Russ Roberts, co-author of the Austro-libertarian minded Cafe Hayek blog, is an otherwise consistent practitioner of libertarian thinking concerning social issues who nonetheless provides a perfect example of the kind of flawed thinking I've seen so many others make on this particular topic:
My first thought on this comes from someone who recently wrote on Twitter–if the people of Gaza exported fewer rockets, maybe they’d find it easier to import stuff.Huh? Let's break this down point-by-point.
Israel gave up sovereignty over Gaza. The result of leaving was an on-going series of rocket attacks on civilians in towns closest to Gaza. No doubt a prosperous Gaza is in Israel’s interest. But how to get there from here? Gaza is ruled by a party, Hamas, that does not recognize Israel’s right to exist and promises its destruction. Hamas was democratically elected by the people of Gaza. They aren’t so good at the rule of law/prosperity thing.
Is the embargo a strategic mistake? Maybe, though it’s easy to encourage Israel to “search for weapons” while sitting safely in the United States. Is it a crime? I’d say the moral responsibility lies elsewhere.
First, "the people of Gaza" have not been exporting rockets into Israel. That is a collectivist view of things. The reality is that individual Gazans/Palestinians/Arabs (whatever you want to call them, and whoever they are) have been firing rockets into Israel and other individuals have provided food, shelter, supplies and moral support to these individuals. A third group of individuals has not contributed to either the firing of missles or the support of those firing missles and is therefore innocent and uninvolved. That is the individualist view of things.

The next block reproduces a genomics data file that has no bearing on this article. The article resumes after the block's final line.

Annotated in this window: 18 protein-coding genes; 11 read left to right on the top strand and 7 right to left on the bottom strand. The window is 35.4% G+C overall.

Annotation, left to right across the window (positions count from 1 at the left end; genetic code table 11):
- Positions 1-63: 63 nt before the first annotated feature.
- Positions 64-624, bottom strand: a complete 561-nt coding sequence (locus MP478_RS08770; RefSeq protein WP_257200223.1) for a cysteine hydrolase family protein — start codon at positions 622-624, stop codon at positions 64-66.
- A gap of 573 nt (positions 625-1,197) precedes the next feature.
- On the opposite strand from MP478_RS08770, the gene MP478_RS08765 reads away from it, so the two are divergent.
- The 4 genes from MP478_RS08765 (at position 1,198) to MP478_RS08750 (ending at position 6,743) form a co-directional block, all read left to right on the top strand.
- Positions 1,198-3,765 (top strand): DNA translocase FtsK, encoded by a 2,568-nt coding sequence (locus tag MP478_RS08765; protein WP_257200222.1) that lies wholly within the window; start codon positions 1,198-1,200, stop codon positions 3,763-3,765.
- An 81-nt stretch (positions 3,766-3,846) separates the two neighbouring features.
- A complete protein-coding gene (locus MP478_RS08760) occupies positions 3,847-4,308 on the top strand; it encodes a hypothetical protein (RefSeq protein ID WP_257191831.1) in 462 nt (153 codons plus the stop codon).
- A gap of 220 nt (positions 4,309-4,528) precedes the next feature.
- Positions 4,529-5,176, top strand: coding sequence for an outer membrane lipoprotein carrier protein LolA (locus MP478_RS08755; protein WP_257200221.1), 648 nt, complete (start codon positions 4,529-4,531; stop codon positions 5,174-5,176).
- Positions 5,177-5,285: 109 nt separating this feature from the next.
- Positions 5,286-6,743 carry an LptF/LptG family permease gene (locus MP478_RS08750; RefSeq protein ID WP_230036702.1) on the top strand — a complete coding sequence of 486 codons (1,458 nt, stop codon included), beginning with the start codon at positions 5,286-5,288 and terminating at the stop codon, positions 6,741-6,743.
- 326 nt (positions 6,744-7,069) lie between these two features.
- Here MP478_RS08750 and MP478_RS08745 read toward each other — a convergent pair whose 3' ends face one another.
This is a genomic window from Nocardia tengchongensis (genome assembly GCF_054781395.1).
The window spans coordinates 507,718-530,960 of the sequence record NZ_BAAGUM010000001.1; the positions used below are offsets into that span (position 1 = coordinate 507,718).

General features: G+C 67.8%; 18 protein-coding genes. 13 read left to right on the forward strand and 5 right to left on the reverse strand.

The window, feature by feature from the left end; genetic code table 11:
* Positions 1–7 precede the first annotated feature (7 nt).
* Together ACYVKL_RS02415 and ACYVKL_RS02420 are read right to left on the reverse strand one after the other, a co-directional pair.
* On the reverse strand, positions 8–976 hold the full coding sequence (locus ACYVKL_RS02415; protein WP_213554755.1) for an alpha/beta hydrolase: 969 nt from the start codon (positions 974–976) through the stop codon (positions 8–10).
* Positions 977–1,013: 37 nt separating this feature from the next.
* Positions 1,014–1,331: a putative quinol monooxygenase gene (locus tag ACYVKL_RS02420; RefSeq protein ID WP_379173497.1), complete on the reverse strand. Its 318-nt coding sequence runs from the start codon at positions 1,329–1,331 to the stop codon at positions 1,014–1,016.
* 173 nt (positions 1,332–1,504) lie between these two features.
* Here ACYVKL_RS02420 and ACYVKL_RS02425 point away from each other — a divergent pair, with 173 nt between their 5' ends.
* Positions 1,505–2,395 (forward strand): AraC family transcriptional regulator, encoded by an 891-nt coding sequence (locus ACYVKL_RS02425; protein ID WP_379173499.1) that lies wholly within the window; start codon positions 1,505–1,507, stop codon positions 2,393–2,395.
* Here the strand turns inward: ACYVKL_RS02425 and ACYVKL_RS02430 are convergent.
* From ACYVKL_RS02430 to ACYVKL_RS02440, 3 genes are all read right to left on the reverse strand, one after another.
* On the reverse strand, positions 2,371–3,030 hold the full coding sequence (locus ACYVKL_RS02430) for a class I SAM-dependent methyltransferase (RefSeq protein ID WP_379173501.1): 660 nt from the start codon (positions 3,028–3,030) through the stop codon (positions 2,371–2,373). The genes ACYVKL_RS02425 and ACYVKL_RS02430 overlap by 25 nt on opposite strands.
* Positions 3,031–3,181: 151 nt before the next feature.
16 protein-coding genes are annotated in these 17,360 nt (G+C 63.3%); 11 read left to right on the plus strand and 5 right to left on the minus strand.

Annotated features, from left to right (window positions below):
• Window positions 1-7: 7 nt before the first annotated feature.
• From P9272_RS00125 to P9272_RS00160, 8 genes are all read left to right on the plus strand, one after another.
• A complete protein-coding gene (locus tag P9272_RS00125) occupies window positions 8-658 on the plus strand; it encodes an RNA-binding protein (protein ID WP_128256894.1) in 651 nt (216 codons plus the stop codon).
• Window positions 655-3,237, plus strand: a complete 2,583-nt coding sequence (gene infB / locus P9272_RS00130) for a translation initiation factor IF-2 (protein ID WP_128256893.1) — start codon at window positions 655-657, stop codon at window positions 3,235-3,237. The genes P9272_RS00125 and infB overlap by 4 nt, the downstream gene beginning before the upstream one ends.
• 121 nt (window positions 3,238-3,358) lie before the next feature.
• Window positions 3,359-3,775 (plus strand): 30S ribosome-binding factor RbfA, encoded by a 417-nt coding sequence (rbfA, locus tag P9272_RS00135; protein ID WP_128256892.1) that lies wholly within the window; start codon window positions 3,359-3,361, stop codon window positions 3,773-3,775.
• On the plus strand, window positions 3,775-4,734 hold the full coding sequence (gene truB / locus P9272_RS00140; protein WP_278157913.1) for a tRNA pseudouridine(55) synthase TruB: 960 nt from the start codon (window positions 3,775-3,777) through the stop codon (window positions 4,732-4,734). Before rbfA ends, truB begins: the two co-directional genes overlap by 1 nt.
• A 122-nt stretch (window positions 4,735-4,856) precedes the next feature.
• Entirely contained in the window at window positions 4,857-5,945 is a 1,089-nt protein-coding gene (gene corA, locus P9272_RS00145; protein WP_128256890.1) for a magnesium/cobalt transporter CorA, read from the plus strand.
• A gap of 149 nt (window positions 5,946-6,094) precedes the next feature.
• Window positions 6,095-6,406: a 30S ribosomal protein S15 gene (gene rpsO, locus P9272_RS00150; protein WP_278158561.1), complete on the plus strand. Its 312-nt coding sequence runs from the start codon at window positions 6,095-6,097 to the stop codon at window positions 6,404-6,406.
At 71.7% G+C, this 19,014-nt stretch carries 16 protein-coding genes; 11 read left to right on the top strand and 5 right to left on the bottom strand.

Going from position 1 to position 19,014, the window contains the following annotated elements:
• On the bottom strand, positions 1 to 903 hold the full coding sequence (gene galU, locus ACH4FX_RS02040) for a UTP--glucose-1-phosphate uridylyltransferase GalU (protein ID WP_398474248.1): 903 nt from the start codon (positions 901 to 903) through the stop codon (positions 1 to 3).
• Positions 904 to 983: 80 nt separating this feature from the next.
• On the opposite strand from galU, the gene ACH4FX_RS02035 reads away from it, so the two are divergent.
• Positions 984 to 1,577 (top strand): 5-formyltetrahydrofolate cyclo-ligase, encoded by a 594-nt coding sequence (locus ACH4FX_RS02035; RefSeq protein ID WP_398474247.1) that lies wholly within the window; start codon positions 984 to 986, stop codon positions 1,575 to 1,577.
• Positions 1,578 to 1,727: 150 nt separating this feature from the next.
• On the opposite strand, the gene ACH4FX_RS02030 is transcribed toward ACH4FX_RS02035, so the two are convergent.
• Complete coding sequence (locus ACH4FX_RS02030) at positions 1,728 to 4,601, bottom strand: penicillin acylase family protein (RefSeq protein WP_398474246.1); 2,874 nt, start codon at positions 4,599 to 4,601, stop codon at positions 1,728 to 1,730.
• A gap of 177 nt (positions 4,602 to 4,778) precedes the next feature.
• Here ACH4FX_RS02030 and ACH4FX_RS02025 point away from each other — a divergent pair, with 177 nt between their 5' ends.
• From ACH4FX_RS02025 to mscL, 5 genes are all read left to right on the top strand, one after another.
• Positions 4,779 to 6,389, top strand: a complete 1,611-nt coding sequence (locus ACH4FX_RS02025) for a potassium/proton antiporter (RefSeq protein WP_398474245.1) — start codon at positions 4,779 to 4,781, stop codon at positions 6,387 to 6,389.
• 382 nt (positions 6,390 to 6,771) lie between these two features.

Second, it is irrelevant whether Hamas was "democratically elected" or not. This is a rookie, freshman-year political science mistake, which Lysander Spooner ripped to shreds about 140 years ago! There are many reasons why an individual might vote in the first place, and many more reasons after that why they might vote for a group like Hamas. The fact that some people did vote for Hamas does not legitimize their power or "sovereignty" in any meaningful way because they're still a government meaning their power rests on their willingness to aggress against other individuals, Israeli and Palestinian alike. Just because some people voted for Hamas does not then mean that Hamas represents all of the people within their claimed territorial jurisdiction or that their exercise of monopoly violence is justified.
Third and finally, engaging in moralistic finger-pointing does not answer the question "Is the embargo a crime?" The embargo can still be a crime even if Hamas and individual Palestinian people have acted immorally themselves, even as a precedent to the embargo.
And so to answer Roberts question, yes, the Gaza embargo is a crime. It should always be considered a crime for some group of thugs to indiscriminately hold an entire group of people and their commerce hostage in the name of attempting to restrict, control or punish some other group of thugs who claim to represent those people.
Collective punishment for individual crimes is itself a crime because it is the initiation of the use of force and not an act of specific self-defense. It's the same reason why it was wrong for the US military to invade, occupy and subjugate the entire country of Iraq for the crimes and alleged/potential crimes of Saddam Hussein and his WMDs. It's the same reason why it was wrong for the US military to invade, occupy and subjugate the entire country of Afghanistan for the crimes of Osama Bin Laden and the sheltering of Bin Laden by the Taliban.
And finally, it's the same reason why Osama Bin Laden was wrong to launch his attack on the United States on September 11th, 2001, in the name of punishing the American people for the crimes of their democratically elected federal government.